King's Lynn's revamped police station given royal seal of approval as Prince Charles officially opens new base
Lynn's revamped police station got a royal seal of approval this morning when the Prince of Wales officially opened the new base.
Prince Charles was given a guided tour of the new facilities by Chief Constable Simon Bailey, who said the building had changed a lot since he first started as a police officer there in the 80s.
Along the way, Charles met a variety of people including policing staff, police cadets, architects and students from Springwood High School who were involved in the refurbishment project.
Frontline officers also demonstrated how modern technology is helping in the fight against crime through the use of mobile devices and body worn video.
After his tour, Charles unveiled a plaque to declare the station open and said he knew "first hand" of the "marvellous work" the staff do, as many of the officers who look after the Royal family when they are at Sandringham at Christmas are normally based at Lynn's police station.
He added: “Of course looking at some of the old photographs which I couldn’t help notice walking along the corridors, this building has seen many changes as the nature of policing has obviously evolved.
“But what you have in common with your predecessors is that sense of professionalism, commitment to the public good and partnership with the community which makes Norfolk Constabulary what it is.
“Well if I may say so I have seen that terrific spirit of partnership today, hearing of how you combine for instance the specialist knowledge of different agencies to support those who need help, those at risk, and vulnerable, those who might otherwise commit crime or become victims of crime, and this is a true case of a whole being greater than the sum of its constituent parts."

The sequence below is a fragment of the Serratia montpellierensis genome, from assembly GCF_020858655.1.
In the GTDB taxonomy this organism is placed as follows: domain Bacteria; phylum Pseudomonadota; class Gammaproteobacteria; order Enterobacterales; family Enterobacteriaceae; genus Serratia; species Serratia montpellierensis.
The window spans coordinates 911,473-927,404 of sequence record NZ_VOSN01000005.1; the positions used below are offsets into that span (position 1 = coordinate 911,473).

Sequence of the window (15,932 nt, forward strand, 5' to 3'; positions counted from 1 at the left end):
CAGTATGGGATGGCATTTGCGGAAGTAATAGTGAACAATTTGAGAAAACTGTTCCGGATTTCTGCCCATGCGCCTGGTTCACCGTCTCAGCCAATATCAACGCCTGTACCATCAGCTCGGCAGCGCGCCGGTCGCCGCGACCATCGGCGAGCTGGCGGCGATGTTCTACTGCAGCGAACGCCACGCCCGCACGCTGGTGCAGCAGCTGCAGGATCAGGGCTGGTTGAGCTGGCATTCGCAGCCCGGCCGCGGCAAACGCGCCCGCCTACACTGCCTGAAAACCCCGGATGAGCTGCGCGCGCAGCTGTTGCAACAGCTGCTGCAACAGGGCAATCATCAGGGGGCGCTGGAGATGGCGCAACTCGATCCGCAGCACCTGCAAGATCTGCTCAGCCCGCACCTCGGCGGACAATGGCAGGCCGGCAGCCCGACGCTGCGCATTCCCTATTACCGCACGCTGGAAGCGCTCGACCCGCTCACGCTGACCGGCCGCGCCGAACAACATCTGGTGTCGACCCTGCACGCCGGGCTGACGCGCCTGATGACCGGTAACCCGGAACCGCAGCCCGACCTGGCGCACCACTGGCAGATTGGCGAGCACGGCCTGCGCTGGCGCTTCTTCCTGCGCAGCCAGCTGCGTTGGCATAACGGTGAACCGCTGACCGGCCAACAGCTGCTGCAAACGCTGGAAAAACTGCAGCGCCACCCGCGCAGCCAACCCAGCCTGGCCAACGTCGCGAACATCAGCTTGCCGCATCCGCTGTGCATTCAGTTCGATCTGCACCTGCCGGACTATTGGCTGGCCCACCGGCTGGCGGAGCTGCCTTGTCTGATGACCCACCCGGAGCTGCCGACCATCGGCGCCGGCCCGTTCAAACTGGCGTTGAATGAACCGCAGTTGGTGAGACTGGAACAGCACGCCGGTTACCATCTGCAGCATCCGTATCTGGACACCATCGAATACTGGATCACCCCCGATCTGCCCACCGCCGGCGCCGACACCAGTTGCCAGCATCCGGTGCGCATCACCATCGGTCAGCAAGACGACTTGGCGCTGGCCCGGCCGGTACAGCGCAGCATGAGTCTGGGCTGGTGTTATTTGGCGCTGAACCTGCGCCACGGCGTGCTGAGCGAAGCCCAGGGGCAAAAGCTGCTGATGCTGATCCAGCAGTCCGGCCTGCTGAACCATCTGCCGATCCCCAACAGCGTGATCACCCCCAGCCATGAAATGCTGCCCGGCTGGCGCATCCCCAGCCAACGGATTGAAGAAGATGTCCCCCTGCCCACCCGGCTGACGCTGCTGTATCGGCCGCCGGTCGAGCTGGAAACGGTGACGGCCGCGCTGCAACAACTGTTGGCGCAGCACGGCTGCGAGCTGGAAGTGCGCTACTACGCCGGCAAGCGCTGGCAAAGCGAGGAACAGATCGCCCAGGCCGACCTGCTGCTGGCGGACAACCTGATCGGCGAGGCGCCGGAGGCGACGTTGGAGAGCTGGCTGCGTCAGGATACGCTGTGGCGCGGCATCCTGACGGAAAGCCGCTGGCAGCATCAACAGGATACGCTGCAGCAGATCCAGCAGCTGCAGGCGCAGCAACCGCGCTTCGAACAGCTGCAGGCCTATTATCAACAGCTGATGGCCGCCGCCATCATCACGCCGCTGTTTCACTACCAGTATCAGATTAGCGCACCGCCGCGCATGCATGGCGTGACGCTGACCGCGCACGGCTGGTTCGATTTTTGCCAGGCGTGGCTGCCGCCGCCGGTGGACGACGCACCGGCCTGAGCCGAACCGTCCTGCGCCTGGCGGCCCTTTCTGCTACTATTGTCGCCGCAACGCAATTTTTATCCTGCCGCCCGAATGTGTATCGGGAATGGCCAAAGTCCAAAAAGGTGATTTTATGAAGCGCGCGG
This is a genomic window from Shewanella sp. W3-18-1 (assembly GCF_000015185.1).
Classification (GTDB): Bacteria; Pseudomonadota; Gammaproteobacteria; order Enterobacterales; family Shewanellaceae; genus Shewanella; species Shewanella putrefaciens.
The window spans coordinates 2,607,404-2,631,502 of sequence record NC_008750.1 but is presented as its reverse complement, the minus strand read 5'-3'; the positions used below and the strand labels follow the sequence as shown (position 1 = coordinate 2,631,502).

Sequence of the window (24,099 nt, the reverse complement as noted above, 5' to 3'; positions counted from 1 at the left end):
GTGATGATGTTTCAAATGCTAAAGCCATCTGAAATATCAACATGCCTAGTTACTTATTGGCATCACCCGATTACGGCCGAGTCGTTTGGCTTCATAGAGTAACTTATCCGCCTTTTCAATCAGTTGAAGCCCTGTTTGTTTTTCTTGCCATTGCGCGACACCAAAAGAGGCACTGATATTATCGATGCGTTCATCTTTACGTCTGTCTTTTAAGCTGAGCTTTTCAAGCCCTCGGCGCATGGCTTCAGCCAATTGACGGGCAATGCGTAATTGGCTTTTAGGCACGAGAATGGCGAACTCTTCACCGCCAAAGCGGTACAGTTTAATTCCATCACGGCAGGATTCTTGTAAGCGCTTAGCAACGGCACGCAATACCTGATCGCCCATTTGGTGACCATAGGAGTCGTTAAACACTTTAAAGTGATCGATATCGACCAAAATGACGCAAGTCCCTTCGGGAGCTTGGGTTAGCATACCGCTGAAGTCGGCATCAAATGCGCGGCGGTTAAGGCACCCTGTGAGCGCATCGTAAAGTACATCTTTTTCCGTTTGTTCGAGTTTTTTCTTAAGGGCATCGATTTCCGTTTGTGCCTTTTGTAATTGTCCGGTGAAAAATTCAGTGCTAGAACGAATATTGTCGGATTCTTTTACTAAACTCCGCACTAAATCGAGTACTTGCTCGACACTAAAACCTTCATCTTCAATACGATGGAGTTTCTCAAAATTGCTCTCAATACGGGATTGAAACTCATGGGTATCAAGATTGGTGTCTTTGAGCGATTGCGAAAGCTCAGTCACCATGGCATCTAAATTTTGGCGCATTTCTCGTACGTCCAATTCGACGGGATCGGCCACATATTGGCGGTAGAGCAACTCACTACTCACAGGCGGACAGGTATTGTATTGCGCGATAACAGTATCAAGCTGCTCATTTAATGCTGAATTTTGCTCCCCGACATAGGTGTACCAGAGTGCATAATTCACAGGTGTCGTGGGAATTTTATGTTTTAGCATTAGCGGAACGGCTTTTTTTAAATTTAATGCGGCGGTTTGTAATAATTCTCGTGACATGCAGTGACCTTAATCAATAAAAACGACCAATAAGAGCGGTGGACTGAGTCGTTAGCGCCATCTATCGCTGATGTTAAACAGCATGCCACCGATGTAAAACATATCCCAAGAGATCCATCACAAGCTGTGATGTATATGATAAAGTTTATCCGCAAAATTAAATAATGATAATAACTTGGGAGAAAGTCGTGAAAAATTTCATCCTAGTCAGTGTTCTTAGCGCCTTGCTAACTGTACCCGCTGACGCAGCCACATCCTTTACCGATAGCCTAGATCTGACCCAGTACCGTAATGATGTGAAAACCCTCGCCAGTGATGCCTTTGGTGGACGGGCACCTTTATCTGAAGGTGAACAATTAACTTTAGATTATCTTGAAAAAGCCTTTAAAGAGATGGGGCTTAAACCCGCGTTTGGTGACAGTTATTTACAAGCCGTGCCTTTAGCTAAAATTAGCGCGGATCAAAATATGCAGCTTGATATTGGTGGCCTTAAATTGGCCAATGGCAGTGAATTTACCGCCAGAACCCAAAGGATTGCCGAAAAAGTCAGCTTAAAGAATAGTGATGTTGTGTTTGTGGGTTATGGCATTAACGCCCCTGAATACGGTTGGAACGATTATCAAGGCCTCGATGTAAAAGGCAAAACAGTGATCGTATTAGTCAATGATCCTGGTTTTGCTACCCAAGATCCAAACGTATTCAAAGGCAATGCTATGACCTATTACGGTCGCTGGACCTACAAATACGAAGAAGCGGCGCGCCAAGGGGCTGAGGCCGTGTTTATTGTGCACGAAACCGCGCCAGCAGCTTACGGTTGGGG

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Charles said he was "delighted" that the force was also working with the Prince's Trust to "promote positive opportunities for young people".
He added: “So ladies and gentlemen I couldn’t be more pleased to open this building, perhaps not quite fitting the description of a police station as you seem somehow to have created something which transcends that title, but rather a more appropriate name might be a community problem-solving hub or something similar but I have a feeling it might not catch on.
“However it is described, I just wanted to, if I may say so, express my huge admiration for the dedication which you all show and the way you work together in the best interests in the communities you serve, not forgetting of course your families who support you in so many difficult times.
“Ladies and gentlemen your personal commitment and professionalism are remarkable and they are much respected and appreciated and I can only thank you most warmly for that continued service.”
Lynn's Police Station, which was originally built in the 1950s, was refurbished between October 2016 and December 2017 as part of a £3.1m project.
The building has been downsized and altered to provide "fit-for-purpose" accommodation.
The re-developed base is home to front line response and neighbourhood officers, forensic services, CID, offender rehabilitation and the Operational Partnership Team, made up of staff from different agencies including adult and children’s services, housing officers and charities, who work together to ensure a joined-up approach to tackling and preventing issues.
Chief Constable Simon Bailey said it was a "very special day" for the policing staff in Lynn.
He said: "We are, I believe, the only police force in the country, outside the Metropolitan Police service, that provides royalty protection for the Royal family, on the Sandringham estate.
"So of course I am very, very proud of that and I understand the intense responsibility that goes with that, and obviously King's Lynn Police Station is a base where a lot of the officers that will attend the Christmas court and various other functions at Sandringham over the course of the year are based here during their day-to-day work."
Mr Bailey said the new facilities allow officers to deliver the "best possible services to our community".
He added: "Ultimately I want my officers to recognise that we are investing in them in terms of their occupational health, in terms of the quality of the work that they provide and that leads to one thing and that's good policing for King's Lynn and the surrounding area, that's the most important thing."